You study and prepare, thinking you have done all you can do and think all that you can think, and then you are surprised! It can be a question at a presentation or a question during a test or a question in the doc’s office. Or, you can get up each week and try to speak God’s message to folks seeking to be God’s people and you get surprised by what comes out of your own mouth – stuff that isn’t in your notes.
Sometimes, unfortunately, you think, “Ouch! I wish I hadn’t said that, somebody is going to pulverize me over lunch for it!”
Other times, with great joy and surprise, you think, “Wow! I wish I had thought of what I just said. That’s so good I’d like to stop and take notes.”
This past Sunday, I had a bit of both. It would be stupid (yes, I know I am not supposed to use that word around kids, but sometimes is the perfect sounding word) to repeat any of the “Ouch!” comments. But I’d like to share — if with no one but myself — the “Wow!” comments. These latter comments are not things I’m not smart enough to think up. I hope they were the product of trying to deliver God’s message, listening to the Spirit, faithful preparation, and the hearts of the people hearing that message and helping shape it as it is delivered.
While the first statement felt like an “Ouch!” when I said it, the more I thought about it, the more true I believe it is. I said something like, “I know a lot of folks are very nervous about all of this post-modern stuff, but I would like to confess, as one who has grown up a modernist, that our era killed God. We bought into the scientific method, we depended upon what we called ‘rational thought’ and we broke the tie between the earthly and the spiritual. You younger folks, you post-modern folks, have reminded us that we have to account for the spiritual world.”
I know some folks probably didn’t agree with that, or even like it, but the more I’ve pondered it, the more I believe it’s true. Our modernism has split the world into secular and sacred, flesh and spirit. Heresies among followers of Jesus repeatedly have tried to do it. But a whole wave of human culture, now firmly entrenched since the 18th century, has enforced it and chosen the rational over mystery, proof over prayer, and lived in the world of the secular because we felt we could manage it better – because, we claimed, the secular world is tangible, empirical, touchable, solvable, provable, demonstratable, and real.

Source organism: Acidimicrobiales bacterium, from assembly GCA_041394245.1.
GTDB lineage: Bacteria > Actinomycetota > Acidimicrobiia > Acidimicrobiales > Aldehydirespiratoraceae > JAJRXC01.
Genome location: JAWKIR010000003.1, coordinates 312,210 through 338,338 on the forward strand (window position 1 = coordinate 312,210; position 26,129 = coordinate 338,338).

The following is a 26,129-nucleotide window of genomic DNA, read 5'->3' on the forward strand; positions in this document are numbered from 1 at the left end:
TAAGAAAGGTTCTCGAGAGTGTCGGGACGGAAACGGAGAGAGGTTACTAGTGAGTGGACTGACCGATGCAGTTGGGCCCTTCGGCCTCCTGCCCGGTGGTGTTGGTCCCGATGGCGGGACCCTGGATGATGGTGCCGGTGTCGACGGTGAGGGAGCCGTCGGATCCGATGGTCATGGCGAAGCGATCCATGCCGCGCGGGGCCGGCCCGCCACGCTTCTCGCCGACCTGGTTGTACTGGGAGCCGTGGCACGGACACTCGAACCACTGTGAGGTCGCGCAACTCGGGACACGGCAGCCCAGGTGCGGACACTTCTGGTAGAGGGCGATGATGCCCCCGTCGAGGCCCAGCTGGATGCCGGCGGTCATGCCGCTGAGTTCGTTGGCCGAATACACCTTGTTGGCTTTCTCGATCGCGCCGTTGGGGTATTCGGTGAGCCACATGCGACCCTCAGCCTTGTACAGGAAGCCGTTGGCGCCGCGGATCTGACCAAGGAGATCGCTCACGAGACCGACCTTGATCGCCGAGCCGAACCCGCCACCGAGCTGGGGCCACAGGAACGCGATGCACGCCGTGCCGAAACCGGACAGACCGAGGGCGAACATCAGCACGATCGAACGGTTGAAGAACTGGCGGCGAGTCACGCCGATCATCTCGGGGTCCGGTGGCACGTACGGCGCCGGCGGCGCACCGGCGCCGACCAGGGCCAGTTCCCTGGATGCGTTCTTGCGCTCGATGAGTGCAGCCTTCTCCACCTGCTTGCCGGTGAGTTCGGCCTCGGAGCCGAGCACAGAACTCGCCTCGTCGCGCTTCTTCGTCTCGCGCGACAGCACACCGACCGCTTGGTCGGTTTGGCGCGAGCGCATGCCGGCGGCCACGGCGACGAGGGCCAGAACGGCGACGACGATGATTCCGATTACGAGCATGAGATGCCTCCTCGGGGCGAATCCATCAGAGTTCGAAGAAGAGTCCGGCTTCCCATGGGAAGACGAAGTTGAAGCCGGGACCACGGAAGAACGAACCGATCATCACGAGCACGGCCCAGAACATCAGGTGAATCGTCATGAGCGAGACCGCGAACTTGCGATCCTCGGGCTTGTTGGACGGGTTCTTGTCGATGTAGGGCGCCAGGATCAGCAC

Bottom line reality is this: we are right earthy folks. We’re made of dirt. One of these days – and I’m not being insensitive here, just honest – all of us are going to be the main attraction at a funeral. People will hopefully say nice things about us. Then they will haul us out to a pretty place with grass, flowers, and trees, drop us in the ground, throw some dirt in our face, and go back to the church house and eat chicken. Some of those folks will hurt like crazy, but the world will go on and part of us will go back to dirt.
But, every part of the living, dying, crying, eating, and all that goes with this earthy existence is spiritual – even the dirt. It is a reminder that God made us out of this stuff and our rebellion broke our world – it’s all broken dirt. And just as we cry out for deliverance, so does the broken creation (read Romans 8:18-25). So every time we are sick or someone dies or there is a natural disaster we are reminded that everything, everything around us is part of the spiritual world in which we live. All of it begs us to seek after God and find Him in our earthiness (Acts 17:24-28).
The amazing thing is that God chose to live in a house of dirt, to wear skin, just like us. That is who Jesus is! And no matter how much folks want to separate the earthy from the spiritual, the secular from the sacred, the matter-of-fact from the mystery, Jesus is the great reminder it goes together. He spoke peace to the winds and the waves and to the woman with an uncontrollable menstrual flow. He made mud out of dirt and spit and put it on a blind guys eyes. He lived in the world of fish, storms, green grass, leprous skin, dry deserts, and rugged mountains. He got hungry, tired, thirsty, and cried – cried real tears for Lazarus, Jerusalem, and the impending Cross. And He did as God – the One who is Spirit!
Which brings me to the other “Wow!” – the other thing I wish I was smart enough to think up before I preached.We prayed the Lord’s prayer and were reminded that the way we deal with our brokenness is to be dependent upon and love God with all that we are and love our neighbor enough to be reconciled through forgiveness. Just as the Lord’s prayer anchors us to God and to our neighbor (Matthew 6:9-13), and just as Jesus taught us the two great commands are loving God and our neighbor (Matthew 22:37-39) , Paul taught the same thing. He said that God was at work in every circumstance to bring about His good in our lives if we love Him and are called according to His purpose – loving others for him (Romans 8:28-29).
I think we all live between the “Ouch!” and the “Wow!” I am so thankful that Jesus came as a God’s great gift of grace and grit, the divine in dirt, to show us the way of grace is not an escape from earthiness, but through it.